...off the presses. New cards, that is. I have an amazing print house that I work with, the ever-flexible Picascript in Lauttasaari, Helsinki. I picked up my newest batch of postcards from there today. I was out of print of some of my tourist cards and took advantage of the moment to create some new cards for the line-up.
I know, with a sentence like that it sounds like it's an easy one-step process to just send a card to the printer's. Actually, the whole process takes much more time than I anticipate every time.
1. If I don't have a drawing in my files that is just waiting to be materialized in print and posted to your mailbox, I rummage through my brain files for what kinds of cards I am missing or what I would like to draw. This time, I thought of how my "päivän sankari" (the hero of the day, which is what we call the birthday girl or boy in Finnish) has sold pretty well. I decided to make some more along the same theme.
2. I thought about what kids (also those young at heart) could relate to, both a boy and a girl, which made me think of Robin Hood and Pippi Longstocking.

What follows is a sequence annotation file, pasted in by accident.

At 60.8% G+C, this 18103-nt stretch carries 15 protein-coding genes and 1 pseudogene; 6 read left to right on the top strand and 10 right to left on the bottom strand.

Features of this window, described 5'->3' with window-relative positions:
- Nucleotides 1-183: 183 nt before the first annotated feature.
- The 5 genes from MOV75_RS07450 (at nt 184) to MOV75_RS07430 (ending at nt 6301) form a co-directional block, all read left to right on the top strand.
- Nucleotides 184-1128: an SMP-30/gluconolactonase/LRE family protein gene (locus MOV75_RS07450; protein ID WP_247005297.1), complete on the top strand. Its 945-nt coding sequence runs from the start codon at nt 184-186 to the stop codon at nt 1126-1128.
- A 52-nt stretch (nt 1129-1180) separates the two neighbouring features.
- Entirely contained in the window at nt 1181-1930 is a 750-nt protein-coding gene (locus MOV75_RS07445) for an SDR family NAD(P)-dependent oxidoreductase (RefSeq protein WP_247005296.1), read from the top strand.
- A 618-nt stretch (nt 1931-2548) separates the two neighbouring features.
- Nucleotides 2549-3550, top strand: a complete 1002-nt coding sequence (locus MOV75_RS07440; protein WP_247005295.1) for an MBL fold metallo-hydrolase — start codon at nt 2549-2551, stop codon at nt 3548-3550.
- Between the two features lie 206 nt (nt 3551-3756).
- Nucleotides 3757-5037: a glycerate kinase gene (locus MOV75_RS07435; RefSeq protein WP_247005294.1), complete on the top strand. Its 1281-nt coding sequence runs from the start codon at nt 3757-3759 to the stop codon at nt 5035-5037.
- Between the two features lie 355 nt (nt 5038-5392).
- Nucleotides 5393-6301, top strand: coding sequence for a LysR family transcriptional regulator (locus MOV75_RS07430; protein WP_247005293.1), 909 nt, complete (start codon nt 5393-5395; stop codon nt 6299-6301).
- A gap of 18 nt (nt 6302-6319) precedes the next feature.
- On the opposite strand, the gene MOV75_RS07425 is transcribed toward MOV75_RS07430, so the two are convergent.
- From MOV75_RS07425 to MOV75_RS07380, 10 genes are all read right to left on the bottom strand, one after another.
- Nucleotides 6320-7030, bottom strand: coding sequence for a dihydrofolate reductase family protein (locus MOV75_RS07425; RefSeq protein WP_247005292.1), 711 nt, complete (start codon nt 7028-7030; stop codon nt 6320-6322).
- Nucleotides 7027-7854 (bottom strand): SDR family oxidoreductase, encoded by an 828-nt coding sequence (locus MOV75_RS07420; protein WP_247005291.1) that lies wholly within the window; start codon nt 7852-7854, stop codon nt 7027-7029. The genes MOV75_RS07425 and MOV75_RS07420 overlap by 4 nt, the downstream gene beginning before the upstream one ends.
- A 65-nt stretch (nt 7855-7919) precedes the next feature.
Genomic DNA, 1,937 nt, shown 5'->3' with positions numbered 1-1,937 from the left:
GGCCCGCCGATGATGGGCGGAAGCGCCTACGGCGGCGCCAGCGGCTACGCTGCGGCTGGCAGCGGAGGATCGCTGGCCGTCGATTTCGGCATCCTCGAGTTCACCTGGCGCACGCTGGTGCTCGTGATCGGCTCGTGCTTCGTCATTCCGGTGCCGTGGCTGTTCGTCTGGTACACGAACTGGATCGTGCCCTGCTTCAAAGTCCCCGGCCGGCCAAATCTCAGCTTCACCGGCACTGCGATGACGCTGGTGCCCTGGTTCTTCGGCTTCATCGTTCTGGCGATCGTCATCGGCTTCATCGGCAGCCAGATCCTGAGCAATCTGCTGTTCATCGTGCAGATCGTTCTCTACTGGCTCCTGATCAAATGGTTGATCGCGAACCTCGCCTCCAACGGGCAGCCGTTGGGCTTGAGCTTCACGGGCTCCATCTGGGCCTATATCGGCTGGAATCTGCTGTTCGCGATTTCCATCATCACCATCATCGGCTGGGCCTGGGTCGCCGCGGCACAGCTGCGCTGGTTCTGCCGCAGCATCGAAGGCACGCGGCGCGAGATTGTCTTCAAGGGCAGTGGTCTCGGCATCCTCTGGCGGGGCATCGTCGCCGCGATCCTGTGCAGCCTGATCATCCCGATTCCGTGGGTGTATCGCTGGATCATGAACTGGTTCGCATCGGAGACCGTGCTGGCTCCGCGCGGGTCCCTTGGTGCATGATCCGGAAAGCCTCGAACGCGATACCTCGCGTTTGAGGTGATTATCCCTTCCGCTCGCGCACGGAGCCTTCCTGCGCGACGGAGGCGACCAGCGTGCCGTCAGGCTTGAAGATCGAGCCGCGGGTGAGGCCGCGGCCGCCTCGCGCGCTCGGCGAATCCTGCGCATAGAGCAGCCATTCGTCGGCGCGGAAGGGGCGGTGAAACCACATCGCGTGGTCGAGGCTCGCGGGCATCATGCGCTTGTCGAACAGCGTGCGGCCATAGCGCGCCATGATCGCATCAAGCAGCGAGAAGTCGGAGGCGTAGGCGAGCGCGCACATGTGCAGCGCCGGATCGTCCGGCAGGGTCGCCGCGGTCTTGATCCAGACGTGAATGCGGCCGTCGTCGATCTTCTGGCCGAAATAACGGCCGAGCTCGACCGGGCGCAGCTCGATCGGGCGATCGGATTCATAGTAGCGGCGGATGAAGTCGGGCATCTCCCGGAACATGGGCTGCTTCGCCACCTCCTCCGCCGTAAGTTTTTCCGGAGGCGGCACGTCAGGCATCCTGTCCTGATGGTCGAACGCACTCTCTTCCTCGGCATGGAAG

3. I drew them in pencil, then in ink. I scanned the drawings, then painted them in and scanned them again. So really that's 5 steps, but it's the manual labor phase.
4. Once this is done, I digitally overlaid the layers, which ensures that my black lines are strong. I did some digital editing, especially for the mistakes made during the ink or painting phase.
5. Then I designed the card. At this stage I already had the text, so I placed the picture and text in the same places as my earlier designs to ensure continuity. In this phase I have to remember to give the card a code (for filing and storing) and make sure my signature is on there somewhere.
6. I got feedback about the layout from Hubby, or anyone else who was then around. I edited and took into consideration these comments and my own preferences.
7. I exported the file into a print-ready pdf, and sent it to my printer, hoping I had not overlooked something.
This process can take from hours to days, depending on my deadlines and flow. If I drew digitally, I could shorten this process, but I find that I like the feel of a real paintbrush in my hand and the living-on-the-edge feel of placing a mark on the paper and not being able to erase it! If you are an artist and have some tips and tricks that you use, I would gladly hear about them!